In addition, as shown in FIG. 7, a reflected waveform of a first object to be tested (device under test, DUT) 23 is measured and stored according to the above procedures. It can be found that the reflected waveform 10 a of the first type sample 20 overlaps the reflected waveform 13 a of the first DUT 23. And, thus the first DUT 23 has only the reflected wave for the PCB 10, and it can be determined that there is a disconnection occurred between the solder ball 11 and the PCB 10 of the first DUT 23, as shown in FIG. 5. It is easy to understand that according to the micro-structure observation and analysis illustrated in FIG. 5, wherein the solder ball 11 of the DUT 23 is not soldered onto the PCB 10, the structure is similar to or almost the same as that of the first type of sample 20 shown in FIG. 2, and therefore, the waveform pattern of the first DUT 23 should be similar to or almost the same as that of the first type of sample 20.

Moreover, a TDR reflected waveform pattern 14 a of a second DUT 24 is tested and recorded in FIG. 7. One can find that the reflected waveform 11 a of the second type sample 21 overlaps the reflected waveform 14 a of the second DUT 24. We can determine that there is a disconnection between the solder ball 11 and the substrate 12 of the package. This can be understood by the fact that when the waveform pattern looks like the second type of sample 21, there only the PCB 10 and the solder ball have been detected successfully. So, there must be a disconnection in the second DUT 24 such that for the electrical signal, the micro structure of the second DUT 24 is similar to or almost the same as the second type of sample 21. Therefore, the only possible disconnection location is between the solder ball 11 and the package substrate 12, as shown in FIG. 6.

According to the analysis above, one can determine where the disconnection or failure is from a component perspective by comparing the DUT with the TDR reflected waveform model established based on some known standardized failure sample circuits of the same design. Through the method, one can even further determine the location of the disconnection in certain kinds of components, and further detailed explanation will be provided hereinafter.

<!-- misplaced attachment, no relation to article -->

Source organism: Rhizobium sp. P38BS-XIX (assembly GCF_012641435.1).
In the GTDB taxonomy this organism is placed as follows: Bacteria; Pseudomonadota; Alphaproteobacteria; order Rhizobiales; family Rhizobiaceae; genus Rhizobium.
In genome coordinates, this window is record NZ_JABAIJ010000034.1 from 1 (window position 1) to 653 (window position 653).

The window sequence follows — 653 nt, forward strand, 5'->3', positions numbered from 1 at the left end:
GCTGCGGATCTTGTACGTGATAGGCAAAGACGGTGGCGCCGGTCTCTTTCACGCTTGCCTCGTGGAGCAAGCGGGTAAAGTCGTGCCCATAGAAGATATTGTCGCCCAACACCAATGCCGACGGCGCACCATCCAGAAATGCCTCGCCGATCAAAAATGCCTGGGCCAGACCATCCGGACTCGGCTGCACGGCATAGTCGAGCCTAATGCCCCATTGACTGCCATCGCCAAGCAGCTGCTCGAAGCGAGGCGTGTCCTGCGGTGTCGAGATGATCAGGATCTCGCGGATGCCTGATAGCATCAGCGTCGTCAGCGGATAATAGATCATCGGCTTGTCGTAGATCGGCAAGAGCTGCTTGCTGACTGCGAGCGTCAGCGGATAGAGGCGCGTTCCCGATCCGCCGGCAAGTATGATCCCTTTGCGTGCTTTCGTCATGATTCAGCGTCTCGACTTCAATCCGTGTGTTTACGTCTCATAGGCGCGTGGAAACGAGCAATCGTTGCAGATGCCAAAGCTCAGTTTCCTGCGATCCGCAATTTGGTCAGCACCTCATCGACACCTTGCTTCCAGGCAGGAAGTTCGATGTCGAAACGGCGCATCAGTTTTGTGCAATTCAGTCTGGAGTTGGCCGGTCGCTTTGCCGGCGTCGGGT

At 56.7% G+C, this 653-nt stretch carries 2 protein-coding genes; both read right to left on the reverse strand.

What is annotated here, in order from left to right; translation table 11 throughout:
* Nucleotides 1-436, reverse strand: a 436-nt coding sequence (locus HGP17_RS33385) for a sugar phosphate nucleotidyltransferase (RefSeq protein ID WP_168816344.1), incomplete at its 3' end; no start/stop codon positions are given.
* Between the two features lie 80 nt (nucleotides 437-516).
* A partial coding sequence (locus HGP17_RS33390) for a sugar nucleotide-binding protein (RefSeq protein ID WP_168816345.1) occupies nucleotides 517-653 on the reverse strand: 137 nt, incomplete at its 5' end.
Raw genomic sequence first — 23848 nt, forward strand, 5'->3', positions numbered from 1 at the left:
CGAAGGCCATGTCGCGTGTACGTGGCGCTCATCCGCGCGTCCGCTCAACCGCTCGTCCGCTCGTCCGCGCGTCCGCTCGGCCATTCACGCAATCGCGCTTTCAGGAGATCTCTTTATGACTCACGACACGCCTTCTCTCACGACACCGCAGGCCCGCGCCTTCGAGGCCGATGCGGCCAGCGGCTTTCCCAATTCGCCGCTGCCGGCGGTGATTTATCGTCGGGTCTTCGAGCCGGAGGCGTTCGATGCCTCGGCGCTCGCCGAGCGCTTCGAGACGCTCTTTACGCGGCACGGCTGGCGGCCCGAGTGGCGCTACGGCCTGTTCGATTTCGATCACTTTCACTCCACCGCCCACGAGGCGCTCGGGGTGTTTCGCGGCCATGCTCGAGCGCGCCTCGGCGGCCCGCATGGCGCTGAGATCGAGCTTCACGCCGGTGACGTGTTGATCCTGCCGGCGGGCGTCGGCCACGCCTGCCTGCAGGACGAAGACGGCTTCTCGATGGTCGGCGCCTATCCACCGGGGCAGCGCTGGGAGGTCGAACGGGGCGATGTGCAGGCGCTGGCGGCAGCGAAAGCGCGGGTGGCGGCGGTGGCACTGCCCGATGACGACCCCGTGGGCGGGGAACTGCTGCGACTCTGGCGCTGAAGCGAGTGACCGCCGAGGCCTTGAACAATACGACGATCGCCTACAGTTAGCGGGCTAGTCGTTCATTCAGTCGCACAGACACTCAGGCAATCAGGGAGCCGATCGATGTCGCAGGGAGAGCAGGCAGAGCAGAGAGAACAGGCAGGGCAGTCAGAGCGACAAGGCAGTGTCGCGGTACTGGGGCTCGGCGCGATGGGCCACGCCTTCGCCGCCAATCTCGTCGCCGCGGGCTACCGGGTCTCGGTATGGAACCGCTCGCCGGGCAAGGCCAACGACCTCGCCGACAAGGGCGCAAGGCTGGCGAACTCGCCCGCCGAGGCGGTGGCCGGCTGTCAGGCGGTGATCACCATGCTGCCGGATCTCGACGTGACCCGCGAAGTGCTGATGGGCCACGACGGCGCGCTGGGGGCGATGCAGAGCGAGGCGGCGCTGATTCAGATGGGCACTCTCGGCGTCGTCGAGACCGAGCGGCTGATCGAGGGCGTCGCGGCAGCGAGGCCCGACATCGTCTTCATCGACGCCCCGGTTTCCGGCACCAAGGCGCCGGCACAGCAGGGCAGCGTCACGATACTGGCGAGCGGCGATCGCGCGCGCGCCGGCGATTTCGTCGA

In another embodiment of the present invention, the interconnection problem in a single component, such as an IC package comprising a substrate 12, a flip chip bump 16 connecting a chip 17 on the substrate 12, is going to be checked. Auxiliary fixture (not shown) can be used to attach the testing conductive wires of the TDR to the IC package. As shown in FIG. 8, a substrate 12 of the package is a fourth type of standardized sample 25. As shown in FIG. 9, the substrate 12 with a flip chip bump 16 soldered thereon and further with a chip 17 soldered on the flip chip bump 16 is a fifth type of standardized sample 26. The TDR reflected waveforms of the standardized samples 25 and 26 are tested, recorded and shown in FIG. 11 as waveforms 15 a and 16 a, respectively. As can be seen in FIG. 11, the waveform 15 a for the fourth sample 25 rises from a negative spike and staggers for a short while and then goes up with a steep slope. The staggering on the waveform 15 a indicates the existence of the substrate 12 and the fact that the signal is becoming saturated after this point. The waveform 16 a, compared with the waveform 15 a, goes down significantly after the time point indicative of the location of the substrate 12 and then starts to climb up later from a very low position. The great descending portion of waveform 16 a indicates the existence of a large capacitance effect of the chip 17.

The third DUT 27 is of the same circuit design but failed in functionality. As can be seen in FIG. 11, the waveform 17 a goes down a little after the time point representing the location of the substrate 12 and then starts to climb up immediately in a steep slope. It can found that in the waveform 17 a, the reflected signal of substrate 12 can be seen, while the reflected signal of the chip 17 disappears. So, we can figure out the chip 17 of the third DUT 27 is not connected to the substrate 12. As to the descending portion of waveform 17 a right after the time point indicative of the location of the substrate 12 can be recognized as the existence the little capacitance effect of the flip chip bump 16. In addition, the steep rising portion of the waveform 15 a and 17 a are similar, but that of the waveform 17 a is with a little delay. This consequence can be explained as the saturation in waveform 17 a occurs later, and thus the length thereof is longer than that of the waveform 15 a, therefore complying with the viewpoint that the flip chip bump 16 is observed on the waveform 17. Consequently, there is a disconnection of the third DUT 27 between the flip chip bump 16 and the chip 17, as shown in FIG. 10.